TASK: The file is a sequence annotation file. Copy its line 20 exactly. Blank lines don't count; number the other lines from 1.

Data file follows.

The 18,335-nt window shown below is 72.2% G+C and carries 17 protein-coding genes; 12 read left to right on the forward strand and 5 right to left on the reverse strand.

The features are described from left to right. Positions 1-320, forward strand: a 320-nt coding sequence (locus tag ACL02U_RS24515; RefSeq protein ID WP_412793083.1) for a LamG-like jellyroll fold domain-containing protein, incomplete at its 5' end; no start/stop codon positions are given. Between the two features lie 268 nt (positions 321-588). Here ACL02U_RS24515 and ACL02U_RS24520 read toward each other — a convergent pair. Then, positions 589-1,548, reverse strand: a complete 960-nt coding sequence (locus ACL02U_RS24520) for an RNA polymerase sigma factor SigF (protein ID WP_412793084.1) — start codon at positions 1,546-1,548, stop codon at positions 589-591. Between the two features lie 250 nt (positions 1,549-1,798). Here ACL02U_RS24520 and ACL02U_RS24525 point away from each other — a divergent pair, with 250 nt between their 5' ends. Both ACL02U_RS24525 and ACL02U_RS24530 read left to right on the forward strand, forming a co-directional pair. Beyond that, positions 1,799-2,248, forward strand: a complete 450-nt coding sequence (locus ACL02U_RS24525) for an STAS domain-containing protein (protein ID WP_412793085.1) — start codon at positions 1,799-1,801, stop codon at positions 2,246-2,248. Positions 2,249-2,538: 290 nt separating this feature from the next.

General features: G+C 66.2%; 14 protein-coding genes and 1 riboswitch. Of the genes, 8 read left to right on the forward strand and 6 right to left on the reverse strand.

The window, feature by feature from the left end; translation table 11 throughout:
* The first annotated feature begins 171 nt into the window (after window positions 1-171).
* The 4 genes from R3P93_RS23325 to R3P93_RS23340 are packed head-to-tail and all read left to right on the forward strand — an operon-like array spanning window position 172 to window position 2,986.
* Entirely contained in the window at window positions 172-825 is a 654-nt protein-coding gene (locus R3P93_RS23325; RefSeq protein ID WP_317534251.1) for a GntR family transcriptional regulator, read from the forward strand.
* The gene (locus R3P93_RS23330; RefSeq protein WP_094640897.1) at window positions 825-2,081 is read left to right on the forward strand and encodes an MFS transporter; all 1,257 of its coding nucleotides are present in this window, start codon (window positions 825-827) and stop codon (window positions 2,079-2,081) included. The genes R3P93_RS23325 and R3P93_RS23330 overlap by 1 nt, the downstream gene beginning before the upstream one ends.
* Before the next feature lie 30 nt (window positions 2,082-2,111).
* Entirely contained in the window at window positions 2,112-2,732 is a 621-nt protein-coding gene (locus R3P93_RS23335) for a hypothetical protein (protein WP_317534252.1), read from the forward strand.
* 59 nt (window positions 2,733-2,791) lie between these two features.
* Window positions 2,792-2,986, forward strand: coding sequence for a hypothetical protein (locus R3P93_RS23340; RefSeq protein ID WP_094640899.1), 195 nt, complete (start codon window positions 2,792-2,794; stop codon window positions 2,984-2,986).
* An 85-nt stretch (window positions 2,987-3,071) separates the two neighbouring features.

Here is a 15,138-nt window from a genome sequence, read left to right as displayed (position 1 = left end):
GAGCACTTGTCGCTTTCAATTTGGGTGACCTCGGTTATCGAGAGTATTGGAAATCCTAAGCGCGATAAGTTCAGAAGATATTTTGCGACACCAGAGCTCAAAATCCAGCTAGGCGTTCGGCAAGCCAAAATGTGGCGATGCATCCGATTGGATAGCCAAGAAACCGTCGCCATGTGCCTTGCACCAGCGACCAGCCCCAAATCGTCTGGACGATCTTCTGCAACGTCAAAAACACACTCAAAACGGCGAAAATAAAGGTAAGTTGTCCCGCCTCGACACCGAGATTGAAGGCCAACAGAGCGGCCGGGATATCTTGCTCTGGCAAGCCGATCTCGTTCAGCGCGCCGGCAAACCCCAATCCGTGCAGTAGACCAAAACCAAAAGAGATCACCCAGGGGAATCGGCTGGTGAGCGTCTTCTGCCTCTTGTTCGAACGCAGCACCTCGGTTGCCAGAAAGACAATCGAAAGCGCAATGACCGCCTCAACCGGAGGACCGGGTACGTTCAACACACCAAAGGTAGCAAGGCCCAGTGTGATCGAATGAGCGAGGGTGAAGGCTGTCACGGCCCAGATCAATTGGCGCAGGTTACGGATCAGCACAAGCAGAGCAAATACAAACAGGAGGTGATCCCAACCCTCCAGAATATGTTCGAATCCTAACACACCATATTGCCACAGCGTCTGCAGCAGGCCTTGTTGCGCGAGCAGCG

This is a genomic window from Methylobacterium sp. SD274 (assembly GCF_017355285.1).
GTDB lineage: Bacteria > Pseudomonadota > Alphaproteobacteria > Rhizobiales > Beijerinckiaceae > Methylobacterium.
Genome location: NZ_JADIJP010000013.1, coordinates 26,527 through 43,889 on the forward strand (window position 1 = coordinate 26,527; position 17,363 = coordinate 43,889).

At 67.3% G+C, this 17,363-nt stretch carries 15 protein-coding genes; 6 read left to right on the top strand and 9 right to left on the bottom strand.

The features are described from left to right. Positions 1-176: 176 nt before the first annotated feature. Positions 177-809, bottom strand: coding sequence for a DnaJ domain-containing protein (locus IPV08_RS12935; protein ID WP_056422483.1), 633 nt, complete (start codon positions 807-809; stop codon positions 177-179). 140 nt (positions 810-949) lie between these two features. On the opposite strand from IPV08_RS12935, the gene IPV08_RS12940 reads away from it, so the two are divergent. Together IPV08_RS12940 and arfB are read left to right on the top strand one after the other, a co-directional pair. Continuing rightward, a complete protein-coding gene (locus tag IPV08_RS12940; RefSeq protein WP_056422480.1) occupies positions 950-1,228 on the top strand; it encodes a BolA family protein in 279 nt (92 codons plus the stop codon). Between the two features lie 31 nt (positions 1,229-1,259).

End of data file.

The features are described from left to right. Positions 1-176: 176 nt before the first annotated feature. Positions 177-809, bottom strand: coding sequence for a DnaJ domain-containing protein (locus IPV08_RS12935; protein ID WP_056422483.1), 633 nt, complete (start codon positions 807-809; stop codon positions 177-179). 140 nt (positions 810-949) lie between these two features. On the opposite strand from IPV08_RS12935, the gene IPV08_RS12940 reads away from it, so the two are divergent. Together IPV08_RS12940 and arfB are read left to right on the top strand one after the other, a co-directional pair. Continuing rightward, a complete protein-coding gene (locus tag IPV08_RS12940; RefSeq protein WP_056422480.1) occupies positions 950-1,228 on the top strand; it encodes a BolA family protein in 279 nt (92 codons plus the stop codon). Between the two features lie 31 nt (positions 1,229-1,259).